Tough financial-data law faces threat in Congress, Davis says.
The Sacramento Bee
SAN FRANCISCO — After four years during which he was derided by consumer groups as a major obstacle, Gov. Gray Davis on Wednesday signed the country’s toughest financial privacy legislation.
Davis used the floor of the Pacific Stock Exchange here to enact the hard-fought measure, applaud its provisions and warn that efforts were under way in Congress to weaken the new law.
But the governor, at a news conference following the bill signing, also was commended for announcing his support of the popular legislation in early June and working on its behalf — although some critics have attributed the moves to the impending recall election.
“Let me say thank you to Governor Gray Davis for standing up for Californians who are sick and tired of having their financial information traded and bartered and sold like commodities,” said state Sen. Jackie Speier, D-Hillsborough, the bill’s sponsor.
Davis said most Californians would be stunned to learn that their personal financial information is traded and sold for profit by banks, insurance companies and other financial institutions.
“That is wrong, and when I sign this bill, that will stop,” the governor said, though the measure actually becomes law in January and its restrictions don’t take effect until next summer.
Wednesday’s bill-signing culminated four years of work by Speier, consumer groups and others to win passage for improved privacy restrictions.
Until this summer, it appeared her latest measure, SB 1, would go the route of previous proposals: killed in the Assembly because of intense opposition from the financial services industry, a major campaign contributor.
Though Davis said in recent years that he publicly advocated increased privacy protections, supporters of Speier’s bills criticized him for privately working to throttle the measures.
But in July, a federal judge in Oakland ruled that state and local governments can impose tough limits on the consumer information that banks provide unaffiliated businesses. The decision, though, also said only Congress can regulate the sharing of such data between affiliated firms.
Also looming over the debate was a proposed initiative for the March ballot that would bar the sharing of all personal data by financial institutions.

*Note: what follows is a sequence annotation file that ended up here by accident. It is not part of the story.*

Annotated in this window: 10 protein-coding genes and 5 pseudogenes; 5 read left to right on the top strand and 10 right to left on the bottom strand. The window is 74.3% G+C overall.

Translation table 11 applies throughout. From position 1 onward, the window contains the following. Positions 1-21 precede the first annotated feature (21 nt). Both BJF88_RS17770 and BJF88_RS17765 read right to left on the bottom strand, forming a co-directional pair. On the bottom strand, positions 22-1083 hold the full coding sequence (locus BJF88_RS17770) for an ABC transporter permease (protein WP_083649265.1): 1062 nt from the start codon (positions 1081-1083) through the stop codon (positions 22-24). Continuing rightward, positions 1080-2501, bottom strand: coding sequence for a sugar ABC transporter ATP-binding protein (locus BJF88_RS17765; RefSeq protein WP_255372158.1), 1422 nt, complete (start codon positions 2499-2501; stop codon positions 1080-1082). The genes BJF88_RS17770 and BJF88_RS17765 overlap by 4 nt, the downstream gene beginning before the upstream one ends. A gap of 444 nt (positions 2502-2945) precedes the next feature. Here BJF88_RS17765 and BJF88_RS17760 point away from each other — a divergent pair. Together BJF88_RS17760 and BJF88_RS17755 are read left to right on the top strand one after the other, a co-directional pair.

Its proponents had collected sufficient signatures and were ready to submit them when a deal was struck. It was quickly approved by legislators last week and the initiative was shelved.
Under the compromise, a financial company must first obtain permission from its customers before personal information can be sold or shared with unaffiliated firms. That is known as an “opt-in” arrangement.
A financial company also must ask customers if their personal data can be sold or shared with subsidiaries and affiliated firms. But in what is known as “opt-out,” companies can continue to exchange such information until a customer responds to the query and directs that it be stopped.
Chris Larsen, head of the Internet lending firm E-Loan who bankrolled signature-gathering for the privacy initiative, was one of the governor’s harshest critics on the issue. But on Wednesday, Larsen lauded Davis’ work on behalf of the compromise.
“I think he heard the message loud and clear from the people,” Larsen said afterward. “I think he came to his own conclusion when the right time was.”
For his part, Davis deflected suggestions that the recall influenced his attitude toward Speier’s bill. “I’d like to think the bill is in a little better shape than it was four years ago,” he said.
The governor stressed, though, that a measure pending in the House of Representatives would pre-empt state restrictions governing the exchange of consumer information between affiliated companies.
U.S. Sen. Barbara Boxer, D-Calif., said at the news conference that she has asked two key senators to excise the pre-emption provision when the bill reaches the Senate.
The Foundation for Taxpayer and Consumer Rights, which legally bought the Social Security numbers of several federal officials as a demonstration of the availability of such data, urged President Bush to oppose the provision at a news conference outside the White House.
“Banks and insurers should not be able to go to Washington as an end-run around the most protective state privacy laws,” said the group’s executive director, Jamie Court.
The Bee’s Herbert A. Sample can be reached at (510) 382-1978 or [email protected]
The Associated Press contributed to this report.